When I served as Associate Pastor of the Bon Air Presbyterian Church on the border of Richmond, Va. and Chesterfield County, our church took a certain pride in having several community groups use our building. It always looked good to have the lights on almost every night, showing that ours was an active, vibrant church rarely at rest, and hospitable to our neighbors.

Ordinarily, any group desiring some meeting space filled out a form in the church office and that was pretty much that. But one group preferred to go around the routine application process. It may have been 1990 or so, and the advocacy group known as Presbyterians for Gay and Lesbian Concerns (PLGC) wanted to use a large meeting room for its monthly supper and meeting. The group’s leadership rightly suspected that some of our church members would be upset by the presence of the group in our space on a regular basis, so instead of simply filling out the form and awaiting an invitation (or not), PLGC asked that the church staff deal directly with the request, and then take it up with the Session (the governing board of Presbyterian churches). In other words, PLGC wanted to be invited to use the building.

That way, their canny request would demand that the church take a stand. I don’t remember much discussion among church staffers, though I am sure I was there. Staff included the pastor, the church educator, administrative assistant, the church musician, and me. At first we may have been more perplexed by the way the request came in than by the implications of offering hospitality to this “outside” (pardon the expression) group. The item was apparently quickly passed on from staff to Session.

When Session found the item on the docket, there was, as expected, considerable discussion. Keep in mind that in the mid-1980s there was considerable anxiety in the land about the AIDS epidemic. And, even if there weren’t such fear of the then mysterious HIV/AIDS issue (issue? it was nearly paranoia in some quarters)…even if there were no “gay disease,” most churches were inhospitable to gays and lesbians. Perhaps that is an understatement. For most churches in Richmond, there would be no debate, no discussion, no chance that “those people” would be welcomed to worship, much less to membership.

But Bon Air Church was perceived as more open, more involved with social action ministries, and, yes, let us name it: more liberal. And no doubt that is why PLGC came to us, looking for a place to break bread around our tables.

Now, time has clouded my recollection of details, and the purpose of recording these Lenten remembrances of confessions and celebrations doesn’t demand my doing any research through the Session minutes of those meetings. But here is a capsule of what happened. Our Session was a large one, reflecting the size of the congregation. We may be talking 18-21 Elders here. So, of course, we were divided. And the request of PLGC was tabled that first night, with the request that the pastor design an in depth study of the issues involved in a Christian understanding of homosexuality. The Rev. Bob Busey did a masterful job of dividing up the study into several areas that ranged from Bible study, to theological issues, psychological, social, and biological themes.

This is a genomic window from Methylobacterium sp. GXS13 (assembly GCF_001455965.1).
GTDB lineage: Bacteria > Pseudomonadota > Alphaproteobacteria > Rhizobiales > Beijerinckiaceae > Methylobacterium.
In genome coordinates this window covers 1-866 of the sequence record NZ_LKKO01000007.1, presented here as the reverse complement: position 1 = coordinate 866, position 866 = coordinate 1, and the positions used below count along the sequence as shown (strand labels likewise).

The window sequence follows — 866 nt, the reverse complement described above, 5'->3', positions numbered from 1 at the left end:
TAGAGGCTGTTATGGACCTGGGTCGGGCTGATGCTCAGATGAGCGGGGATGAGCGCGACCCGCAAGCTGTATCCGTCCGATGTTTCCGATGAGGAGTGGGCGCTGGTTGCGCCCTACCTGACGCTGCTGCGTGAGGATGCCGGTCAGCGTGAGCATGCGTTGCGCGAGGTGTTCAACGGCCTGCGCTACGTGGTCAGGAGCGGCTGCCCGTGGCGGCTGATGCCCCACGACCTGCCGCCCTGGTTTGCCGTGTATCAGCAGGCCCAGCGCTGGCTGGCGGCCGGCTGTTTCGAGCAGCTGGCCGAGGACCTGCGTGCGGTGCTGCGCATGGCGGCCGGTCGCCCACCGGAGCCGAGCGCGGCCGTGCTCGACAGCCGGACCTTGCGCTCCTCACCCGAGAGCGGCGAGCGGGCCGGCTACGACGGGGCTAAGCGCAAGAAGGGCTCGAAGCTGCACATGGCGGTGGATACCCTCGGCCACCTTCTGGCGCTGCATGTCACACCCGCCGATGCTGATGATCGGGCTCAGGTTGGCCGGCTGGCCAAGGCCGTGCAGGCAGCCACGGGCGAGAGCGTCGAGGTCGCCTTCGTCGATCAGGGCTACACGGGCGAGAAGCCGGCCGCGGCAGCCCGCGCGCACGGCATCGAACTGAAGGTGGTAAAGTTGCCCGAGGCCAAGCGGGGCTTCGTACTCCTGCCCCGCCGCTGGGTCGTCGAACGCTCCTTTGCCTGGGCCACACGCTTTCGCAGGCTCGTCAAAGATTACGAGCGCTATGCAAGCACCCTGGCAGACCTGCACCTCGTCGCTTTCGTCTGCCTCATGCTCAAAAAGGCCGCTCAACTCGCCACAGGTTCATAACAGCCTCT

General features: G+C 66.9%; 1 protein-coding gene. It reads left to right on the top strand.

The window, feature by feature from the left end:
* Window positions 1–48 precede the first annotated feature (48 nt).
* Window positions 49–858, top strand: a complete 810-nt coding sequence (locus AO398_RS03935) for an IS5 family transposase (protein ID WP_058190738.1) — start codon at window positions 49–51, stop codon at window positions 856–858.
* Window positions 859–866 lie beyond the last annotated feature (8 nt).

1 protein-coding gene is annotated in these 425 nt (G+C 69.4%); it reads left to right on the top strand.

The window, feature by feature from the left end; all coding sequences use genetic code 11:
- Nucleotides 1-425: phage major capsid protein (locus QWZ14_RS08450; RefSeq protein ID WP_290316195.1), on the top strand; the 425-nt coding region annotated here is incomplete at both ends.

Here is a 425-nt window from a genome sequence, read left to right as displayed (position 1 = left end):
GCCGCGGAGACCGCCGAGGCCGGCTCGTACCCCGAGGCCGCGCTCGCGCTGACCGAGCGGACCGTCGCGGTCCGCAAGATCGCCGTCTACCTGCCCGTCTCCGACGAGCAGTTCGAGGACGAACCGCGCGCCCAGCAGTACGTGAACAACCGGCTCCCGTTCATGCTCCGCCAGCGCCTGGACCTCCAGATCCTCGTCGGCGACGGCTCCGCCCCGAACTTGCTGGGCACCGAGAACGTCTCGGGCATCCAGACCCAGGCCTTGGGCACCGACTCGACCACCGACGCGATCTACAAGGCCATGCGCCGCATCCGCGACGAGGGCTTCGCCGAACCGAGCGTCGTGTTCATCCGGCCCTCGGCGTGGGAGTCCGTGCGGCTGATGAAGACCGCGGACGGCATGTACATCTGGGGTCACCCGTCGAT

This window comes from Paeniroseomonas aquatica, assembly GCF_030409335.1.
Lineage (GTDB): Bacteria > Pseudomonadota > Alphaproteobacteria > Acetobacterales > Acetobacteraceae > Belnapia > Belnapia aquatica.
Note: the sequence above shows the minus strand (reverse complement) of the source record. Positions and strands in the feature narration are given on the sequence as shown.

The process would take a few months, but PLGC knew that and was patient. Though Bob was attempting to offer a balanced presentation at each meeting, I know my colleague in ministry was disappointed when some of the more conservative Elders asked that he invite another Presbyterian minister to offer “the other side.” That neighboring Presbyterian pastor was remarkably fair in his counterpoint, and I think we all felt that due diligence was accomplished.

There were two comments I recall from the Session meeting when the final vote was to be taken. One Elder heatedly complained that “those people” may very well bring AIDS into our church. With flushed face, he said he feared for his grandchildren risking contracting AIDS by using the rest rooms of the church. As he spoke, I tried without success to avoid glancing at another Elder whose adult son was suffering from, dying with, AIDS unbeknownst to anyone else in the room except the pastors. What pain that loving father was having to endure as a loving grandfather showed the depth of his ignorance about the risk of HIV/AIDS exposure.

As the tide was evidently turning toward granting the request of PLGC to use the meeting room, another Elder whom I took to be “on the line” expressed her concern about a positive decision. She said something along these lines: some churches are known as more conservative or evangelical; others are “peace churches,” and some are “food shelf” churches. So, if we pass this, what will WE be? The GAY church?” It was an honest question, and one worth dealing with.

The motion to extend an invitation to use our building for the monthly meeting of PLGC passed, and by a surprisingly wide margin, perhaps a 70/30 split, though again, memory is cloudy.

Many years have passed and attitudes have changed, both in church and the wider culture. In recent years, our denomination has opened its doors to ordination of homosexuals to church offices including the ministry. The Presbyterian Church (USA) is currently voting to allow gay marriage, and some of us are pleasantly surprised that the vote is going so well in the direction of welcome, equality, and freedom. Having supper once a month is no longer a big deal. But 25 years ago, it was, and the leadership of the Rev. Bob Busey inspired my own pastoral ministry as I moved into so-called “solo pastorates” in Vermont and New York.

Next, in this Lenten series: how to paint a sanctuary!

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